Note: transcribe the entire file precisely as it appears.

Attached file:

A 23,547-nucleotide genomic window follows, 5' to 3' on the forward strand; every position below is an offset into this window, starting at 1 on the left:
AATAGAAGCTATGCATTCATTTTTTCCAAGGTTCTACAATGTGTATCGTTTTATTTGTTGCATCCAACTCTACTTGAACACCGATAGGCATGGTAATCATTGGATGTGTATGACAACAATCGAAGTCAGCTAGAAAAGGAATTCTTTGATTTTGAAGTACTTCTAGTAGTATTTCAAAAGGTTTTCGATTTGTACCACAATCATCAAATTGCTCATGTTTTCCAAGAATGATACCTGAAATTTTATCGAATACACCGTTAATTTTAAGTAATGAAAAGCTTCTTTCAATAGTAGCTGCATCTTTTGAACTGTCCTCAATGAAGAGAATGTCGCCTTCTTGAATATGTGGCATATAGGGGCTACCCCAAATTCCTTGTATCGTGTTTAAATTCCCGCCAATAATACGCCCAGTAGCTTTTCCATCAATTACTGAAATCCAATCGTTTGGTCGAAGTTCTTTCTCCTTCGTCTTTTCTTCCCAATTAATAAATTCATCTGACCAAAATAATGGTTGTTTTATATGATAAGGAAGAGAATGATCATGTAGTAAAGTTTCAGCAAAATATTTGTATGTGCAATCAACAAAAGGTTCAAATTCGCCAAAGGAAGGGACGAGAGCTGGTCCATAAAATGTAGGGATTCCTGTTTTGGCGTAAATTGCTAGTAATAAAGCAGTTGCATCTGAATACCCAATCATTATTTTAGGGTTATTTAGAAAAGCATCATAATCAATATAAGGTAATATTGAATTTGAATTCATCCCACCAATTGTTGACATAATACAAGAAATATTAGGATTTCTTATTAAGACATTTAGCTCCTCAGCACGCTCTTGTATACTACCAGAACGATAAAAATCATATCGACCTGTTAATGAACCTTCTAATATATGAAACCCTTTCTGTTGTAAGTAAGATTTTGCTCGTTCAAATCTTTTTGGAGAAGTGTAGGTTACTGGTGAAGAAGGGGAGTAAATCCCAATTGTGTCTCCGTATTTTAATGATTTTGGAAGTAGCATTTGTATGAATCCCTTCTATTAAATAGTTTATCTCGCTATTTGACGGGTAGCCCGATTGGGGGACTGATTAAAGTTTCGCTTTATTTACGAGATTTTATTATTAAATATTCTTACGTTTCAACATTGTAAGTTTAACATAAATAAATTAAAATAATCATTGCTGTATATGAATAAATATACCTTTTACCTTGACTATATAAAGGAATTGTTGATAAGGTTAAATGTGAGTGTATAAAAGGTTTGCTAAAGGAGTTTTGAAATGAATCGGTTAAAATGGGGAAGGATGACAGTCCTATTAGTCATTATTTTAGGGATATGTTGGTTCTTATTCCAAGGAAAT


A 23,547-nucleotide genomic window follows, 5' to 3' on the forward strand; every position below is an offset into this window, starting at 1 on the left:
AATAGAAGCTATGCATTCATTTTTTCCAAGGTTCTACAATGTGTATCGTTTTATTTGTTGCATCCAACTCTACTTGAACACCGATAGGCATGGTAATCATTGGATGTGTATGACAACAATCGAAGTCAGCTAGAAAAGGAATTCTTTGATTTTGAAGTACTTCTAGTAGTATTTCAAAAGGTTTTCGATTTGTACCACAATCATCAAATTGCTCATGTTTTCCAAGAATGATACCTGAAATTTTATCGAATACACCGTTAATTTTAAGTAATGAAAAGCTTCTTTCAATAGTAGCTGCATCTTTTGAACTGTCCTCAATGAAGAGAATGTCGCCTTCTTGAATATGTGGCATATAGGGGCTACCCCAAATTCCTTGTATCGTGTTTAAATTCCCGCCAATAATACGCCCAGTAGCTTTTCCATCAATTACTGAAATCCAATCGTTTGGTCGAAGTTCTTTCTCCTTCGTCTTTTCTTCCCAATTAATAAATTCATCTGACCAAAATAATGGTTGTTTTATATGATAAGGAAGAGAATGATCATGTAGTAAAGTTTCAGCAAAATATTTGTATGTGCAATCAACAAAAGGTTCAAATTCGCCAAAGGAAGGGACGAGAGCTGGTCCATAAAATGTAGGGATTCCTGTTTTGGCGTAAATTGCTAGTAATAAAGCAGTTGCATCTGAATACCCAATCATTATTTTAGGGTTATTTAGAAAAGCATCATAATCAATATAAGGTAATATTGAATTTGAATTCATCCCACCAATTGTTGACATAATACAAGAAATATTAGGATTTCTTATTAAGACATTTAGCTCCTCAGCACGCTCTTGTATACTACCAGAACGATAAAAATCATATCGACCTGTTAATGAACCTTCTAATATATGAAACCCTTTCTGTTGTAAGTAAGATTTTGCTCGTTCAAATCTTTTTGGAGAAGTGTAGGTTACTGGTGAAGAAGGGGAGTAAATCCCAATTGTGTCTCCGTATTTTAATGATTTTGGAAGTAGCATTTGTATGAATCCCTTCTATTAAATAGTTTATCTCGCTATTTGACGGGTAGCCCGATTGGGGGACTGATTAAAGTTTCGCTTTATTTACGAGATTTTATTATTAAATATTCTTACGTTTCAACATTGTAAGTTTAACATAAATAAATTAAAATAATCATTGCTGTATATGAATAAATATACCTTTTACCTTGACTATATAAAGGAATTGTTGATAAGGTTAAATGTGAGTGTATAAAAGGTTTGCTAAAGGAGTTTTGAAATGAATCGGTTAAAATGGGGAAGGATGACAGTCCTATTAGTCATTATTTTAGGGATATGTTGGTTCTTATTCCAAGGAAAT